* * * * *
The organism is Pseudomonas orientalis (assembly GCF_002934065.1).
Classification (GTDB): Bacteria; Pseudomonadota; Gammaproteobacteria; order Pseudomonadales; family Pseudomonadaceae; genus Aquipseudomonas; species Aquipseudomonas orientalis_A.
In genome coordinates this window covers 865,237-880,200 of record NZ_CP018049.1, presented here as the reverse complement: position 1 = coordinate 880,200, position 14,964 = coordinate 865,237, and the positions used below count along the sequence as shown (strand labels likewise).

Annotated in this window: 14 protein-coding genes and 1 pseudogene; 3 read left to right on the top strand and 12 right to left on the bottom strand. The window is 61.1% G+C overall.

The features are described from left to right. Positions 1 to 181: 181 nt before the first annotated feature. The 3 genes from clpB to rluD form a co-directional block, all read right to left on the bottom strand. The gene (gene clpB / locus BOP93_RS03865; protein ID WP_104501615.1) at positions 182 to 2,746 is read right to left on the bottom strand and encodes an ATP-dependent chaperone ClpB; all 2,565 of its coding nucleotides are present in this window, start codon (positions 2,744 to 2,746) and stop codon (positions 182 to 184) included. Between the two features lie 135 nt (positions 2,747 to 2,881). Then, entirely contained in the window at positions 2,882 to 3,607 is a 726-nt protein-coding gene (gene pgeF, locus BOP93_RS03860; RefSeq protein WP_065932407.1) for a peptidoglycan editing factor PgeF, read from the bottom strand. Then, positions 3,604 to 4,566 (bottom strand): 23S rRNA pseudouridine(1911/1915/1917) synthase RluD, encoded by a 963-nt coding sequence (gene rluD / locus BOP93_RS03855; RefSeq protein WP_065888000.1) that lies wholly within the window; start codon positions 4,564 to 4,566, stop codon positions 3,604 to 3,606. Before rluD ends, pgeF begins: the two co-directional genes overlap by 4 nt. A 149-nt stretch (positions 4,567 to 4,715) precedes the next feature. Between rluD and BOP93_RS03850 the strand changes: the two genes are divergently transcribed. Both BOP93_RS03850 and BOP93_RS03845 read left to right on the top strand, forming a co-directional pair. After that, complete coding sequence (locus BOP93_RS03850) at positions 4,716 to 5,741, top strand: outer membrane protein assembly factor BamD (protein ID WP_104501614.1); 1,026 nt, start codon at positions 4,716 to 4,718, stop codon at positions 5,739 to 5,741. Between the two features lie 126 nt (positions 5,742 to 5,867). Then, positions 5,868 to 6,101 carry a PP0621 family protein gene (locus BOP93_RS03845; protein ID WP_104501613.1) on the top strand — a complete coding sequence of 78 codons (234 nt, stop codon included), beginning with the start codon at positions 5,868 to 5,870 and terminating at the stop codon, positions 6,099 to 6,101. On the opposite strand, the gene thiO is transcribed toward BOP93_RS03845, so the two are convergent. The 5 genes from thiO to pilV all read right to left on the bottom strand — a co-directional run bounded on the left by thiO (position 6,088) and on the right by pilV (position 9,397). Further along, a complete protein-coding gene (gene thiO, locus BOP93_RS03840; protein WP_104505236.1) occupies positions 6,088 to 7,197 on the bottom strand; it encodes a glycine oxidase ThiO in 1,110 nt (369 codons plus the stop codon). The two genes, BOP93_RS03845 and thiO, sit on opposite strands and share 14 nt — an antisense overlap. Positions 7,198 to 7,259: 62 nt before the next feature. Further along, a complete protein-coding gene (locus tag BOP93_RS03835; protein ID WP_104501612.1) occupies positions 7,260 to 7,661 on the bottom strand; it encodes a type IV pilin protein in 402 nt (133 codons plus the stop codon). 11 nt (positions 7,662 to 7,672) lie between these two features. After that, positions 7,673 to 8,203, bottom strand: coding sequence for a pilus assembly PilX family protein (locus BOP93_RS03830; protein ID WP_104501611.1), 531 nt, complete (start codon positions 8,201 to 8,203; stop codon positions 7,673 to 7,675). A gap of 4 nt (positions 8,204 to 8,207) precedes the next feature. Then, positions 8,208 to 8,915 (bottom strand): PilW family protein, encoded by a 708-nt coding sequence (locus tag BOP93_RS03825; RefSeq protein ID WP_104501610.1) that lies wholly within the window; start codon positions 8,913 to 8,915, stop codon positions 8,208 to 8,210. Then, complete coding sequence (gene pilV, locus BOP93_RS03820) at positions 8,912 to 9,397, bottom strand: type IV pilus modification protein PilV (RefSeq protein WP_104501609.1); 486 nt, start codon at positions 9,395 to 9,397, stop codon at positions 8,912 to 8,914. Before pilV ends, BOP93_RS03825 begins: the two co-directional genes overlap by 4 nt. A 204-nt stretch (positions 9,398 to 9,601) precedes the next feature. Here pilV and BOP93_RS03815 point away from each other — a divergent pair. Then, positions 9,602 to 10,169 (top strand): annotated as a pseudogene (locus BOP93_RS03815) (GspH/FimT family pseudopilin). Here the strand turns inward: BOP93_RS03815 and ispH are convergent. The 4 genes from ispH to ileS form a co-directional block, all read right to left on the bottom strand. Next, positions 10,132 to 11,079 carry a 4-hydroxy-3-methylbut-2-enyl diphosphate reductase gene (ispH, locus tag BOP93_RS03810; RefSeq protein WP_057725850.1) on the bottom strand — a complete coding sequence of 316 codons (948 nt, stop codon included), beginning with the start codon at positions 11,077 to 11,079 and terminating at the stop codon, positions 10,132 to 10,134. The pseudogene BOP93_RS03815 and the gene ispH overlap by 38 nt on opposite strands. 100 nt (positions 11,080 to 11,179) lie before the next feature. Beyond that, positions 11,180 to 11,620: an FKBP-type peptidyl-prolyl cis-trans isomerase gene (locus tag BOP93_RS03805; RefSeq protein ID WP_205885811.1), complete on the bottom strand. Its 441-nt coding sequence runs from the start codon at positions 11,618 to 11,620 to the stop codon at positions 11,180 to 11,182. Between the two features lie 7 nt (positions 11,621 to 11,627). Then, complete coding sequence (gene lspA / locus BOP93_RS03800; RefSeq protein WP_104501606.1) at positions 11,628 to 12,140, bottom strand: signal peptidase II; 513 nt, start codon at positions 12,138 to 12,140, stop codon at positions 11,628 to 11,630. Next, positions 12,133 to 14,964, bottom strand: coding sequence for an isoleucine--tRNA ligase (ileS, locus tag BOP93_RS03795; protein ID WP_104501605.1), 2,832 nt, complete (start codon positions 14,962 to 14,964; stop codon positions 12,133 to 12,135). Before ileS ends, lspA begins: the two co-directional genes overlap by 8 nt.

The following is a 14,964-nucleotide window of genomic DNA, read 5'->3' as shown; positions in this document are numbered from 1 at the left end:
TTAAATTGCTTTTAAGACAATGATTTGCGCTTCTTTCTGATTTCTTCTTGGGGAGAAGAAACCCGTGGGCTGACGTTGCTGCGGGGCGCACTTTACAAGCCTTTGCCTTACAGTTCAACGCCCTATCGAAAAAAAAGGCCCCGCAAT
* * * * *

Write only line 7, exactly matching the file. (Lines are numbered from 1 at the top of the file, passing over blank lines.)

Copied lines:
TTAAATTGCTTTTAAGACAATGATTTGCGCTTCTTTCTGATTTCTTCTTGGGGAGAAGAAACCCGTGGGCTGACGTTGCTGCGGGGCGCACTTTACAAGCCTTTGCCTTACAGTTCAACGCCCTATCGAAAAAAAAGGCCCCGCAAT